A pair of University of Missouri researchers study terbium-161 with the hope that one day it could be the next major radioisotope produced to treat cancer.
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Molecular Imaging and Theranostics Center
Carolyn Anderson and Ejike Iweha

Carolyn Anderson, left, and graduate student Ejike Iweha in the Anderson lab at the University of Missouri's Molecular Imaging and Theranostics Center.

Ground-breaking innovation at the University of Missouri provides patients around the world with access to a lifesaving toolbox of vital pharmaceutical ingredients called radioisotopes produced at only one location in the United States — the University of Missouri Research Reactor (MURR).

Building off more than a half-century of momentum since MURR opened, two MU researchers, Carolyn Anderson and Heather Hennkens, are now leading the way to uncover the benefits of a promising new addition to the toolbox: a radioisotope known as terbium-161.

Radiopharmaceuticals contain a small amount of radioactive material. This radioactive “payload” is delivered to specific cancer cells by a “targeting molecule.” The result is a lethal blow to cancer cells.

“By delivering radioisotopes to the site of cancer cells, we can deposit a whole bunch of energy right where these cells are growing and cause DNA double-strand breaks,” said Anderson, director of MU’s Molecular Imaging and Theranostics Center (MITC) and the Simón-Ellebracht Professor in Medicinal Chemistry. “DNA is responsible for allowing cancer cells to multiply, and so if you break that, it will essentially kill the cells or stop them from multiplying.”

Finding the right fit

To determine the right pairing of radioisotope and targeting molecule to maximize the effectiveness of terbium-161, Anderson and Hennkens are focused on different aspects of taking laboratory results into the clinic.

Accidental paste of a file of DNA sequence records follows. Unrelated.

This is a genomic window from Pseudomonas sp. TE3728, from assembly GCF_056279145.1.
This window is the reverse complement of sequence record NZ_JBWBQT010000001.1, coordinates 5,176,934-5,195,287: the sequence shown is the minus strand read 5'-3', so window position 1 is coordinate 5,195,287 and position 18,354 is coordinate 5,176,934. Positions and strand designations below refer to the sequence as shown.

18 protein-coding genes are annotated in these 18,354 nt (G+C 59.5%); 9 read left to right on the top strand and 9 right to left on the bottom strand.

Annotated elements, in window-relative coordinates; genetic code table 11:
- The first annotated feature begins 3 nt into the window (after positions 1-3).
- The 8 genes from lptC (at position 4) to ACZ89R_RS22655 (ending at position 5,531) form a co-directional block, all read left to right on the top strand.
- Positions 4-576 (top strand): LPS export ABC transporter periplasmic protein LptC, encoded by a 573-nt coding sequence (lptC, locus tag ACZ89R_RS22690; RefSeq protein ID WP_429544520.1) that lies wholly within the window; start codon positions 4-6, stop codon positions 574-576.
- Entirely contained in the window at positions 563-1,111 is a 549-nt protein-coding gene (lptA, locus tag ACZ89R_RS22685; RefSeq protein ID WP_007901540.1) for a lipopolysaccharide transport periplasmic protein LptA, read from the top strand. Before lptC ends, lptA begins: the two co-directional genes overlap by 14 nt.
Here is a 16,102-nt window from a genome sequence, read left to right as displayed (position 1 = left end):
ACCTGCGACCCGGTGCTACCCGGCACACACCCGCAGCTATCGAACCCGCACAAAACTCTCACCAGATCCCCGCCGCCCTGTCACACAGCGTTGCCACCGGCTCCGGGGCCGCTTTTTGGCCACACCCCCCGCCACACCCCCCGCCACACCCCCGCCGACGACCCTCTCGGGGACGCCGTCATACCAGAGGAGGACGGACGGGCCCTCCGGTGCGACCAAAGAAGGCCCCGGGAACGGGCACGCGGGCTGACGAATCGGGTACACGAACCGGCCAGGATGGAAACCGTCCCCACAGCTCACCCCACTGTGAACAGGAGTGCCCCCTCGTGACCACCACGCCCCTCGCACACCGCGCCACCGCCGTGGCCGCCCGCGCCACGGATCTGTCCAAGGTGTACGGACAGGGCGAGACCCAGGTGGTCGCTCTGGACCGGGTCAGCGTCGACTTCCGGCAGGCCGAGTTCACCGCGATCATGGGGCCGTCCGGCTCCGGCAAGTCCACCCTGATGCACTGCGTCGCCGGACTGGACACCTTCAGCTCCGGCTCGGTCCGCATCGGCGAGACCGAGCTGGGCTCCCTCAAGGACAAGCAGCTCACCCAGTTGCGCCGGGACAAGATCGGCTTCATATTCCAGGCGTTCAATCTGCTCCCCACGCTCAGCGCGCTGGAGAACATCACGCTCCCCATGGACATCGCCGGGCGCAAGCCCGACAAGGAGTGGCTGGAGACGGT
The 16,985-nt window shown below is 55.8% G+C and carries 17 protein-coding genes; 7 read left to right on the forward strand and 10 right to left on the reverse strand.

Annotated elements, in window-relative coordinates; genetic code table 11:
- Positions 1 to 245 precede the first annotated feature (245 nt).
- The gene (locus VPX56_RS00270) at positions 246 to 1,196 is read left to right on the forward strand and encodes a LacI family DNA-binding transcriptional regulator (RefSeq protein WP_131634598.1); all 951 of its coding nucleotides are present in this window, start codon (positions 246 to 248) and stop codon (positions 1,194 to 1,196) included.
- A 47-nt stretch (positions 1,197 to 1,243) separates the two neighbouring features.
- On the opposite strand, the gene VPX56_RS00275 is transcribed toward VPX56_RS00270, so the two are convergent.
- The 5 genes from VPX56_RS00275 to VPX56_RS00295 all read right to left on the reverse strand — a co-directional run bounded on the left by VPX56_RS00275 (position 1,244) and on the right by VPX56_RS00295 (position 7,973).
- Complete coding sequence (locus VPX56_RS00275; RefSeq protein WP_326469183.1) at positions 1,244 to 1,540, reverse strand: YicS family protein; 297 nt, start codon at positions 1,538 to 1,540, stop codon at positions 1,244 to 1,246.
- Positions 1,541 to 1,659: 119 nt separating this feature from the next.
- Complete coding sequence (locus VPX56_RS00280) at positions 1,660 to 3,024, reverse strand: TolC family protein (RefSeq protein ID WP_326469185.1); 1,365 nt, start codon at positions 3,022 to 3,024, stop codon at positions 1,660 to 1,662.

Hennkens’ team is working on producing the “payload” or radioactive isotope to be delivered to a tumor cell. She said the process requires purifying and formulating the radioisotope to make sure it can be effectively incorporated into the radiopharmaceutical.

“One exciting aspect of terbium-161 is its emission of an abundance of low-energy electrons, which are released in addition to electrons with moderate energy that are similar to those of existing clinical radiopharmaceuticals,” said Hennkens, an assistant professor in the MU Department of Chemistry. “As terbium-161 decays, these low-energy electrons can deposit a large amount of energy in a small area, which creates a lot of damaging power. Therefore, with the right placement, we could potentially see increased therapeutic efficacy with this radioisotope.”

The right placement is critical for stopping the spread of cancer, said Anderson, who has known Hennkens since their days at Washington University in St. Louis more than 20 years ago when Hennkens was a graduate student and Anderson was a faculty member.

Anderson and her team are working to find the right targeting molecule for a radiopharmaceutical carrying terbium-161 to successfully bind with its target. As Hennkens produces small amounts of the radioisotope at MURR for her work, she shares some of that material with Anderson’s team to accomplish its task.

And what Anderson discovers can influence Hennkens’ future work.

“Dr. Hennkens’ group is pioneering new ways to produce isotopes, and her research will ultimately help bring terbium-161 into patients’ lives,” Anderson said. “My lab’s role is to test the terbium-161 with various types of cancer-targeting molecules and then feed that information back to the Hennkens’ lab for further optimization.”

Adding to the toolbox

Personalized medicine is an increasingly popular and innovative approach in health care that tailors medical care to the specific cancer an individual is battling. Radiopharmaceuticals represent just one of the many exciting aspects of the future of that approach.

While Anderson and Hennkens are respectively in the early stages of their research with terbium-161 at MU, Anderson is excited for the possibilities once Hennkens begins to scale-up her research using the reactor at MURR. At that point, Anderson’s team will begin conducting efficacy studies for terbium-161 in small animal models, which is the next step in the bench-to-bedside process.

Their end goal is to contribute to the development of a radiopharmaceutical with a targeted treatment method like Lutathera® or Pluvicto® that are approved for human use.

“Right now, this is one of the few places in the United States where we can do this type of research,” Anderson said. “With the resources at MU, including MURR, we are on the cutting edge of this research, and terbium-161 may be the next big radioisotope.”

This work was supported by the Department of Energy Office of Science (Office of Isotope Research and Development and Production). Funding was also provided in part by a National Institute of Health grant and from internal funds through the University of Missouri. MU has been a partner in the DOE IP University Isotope Network since 2017.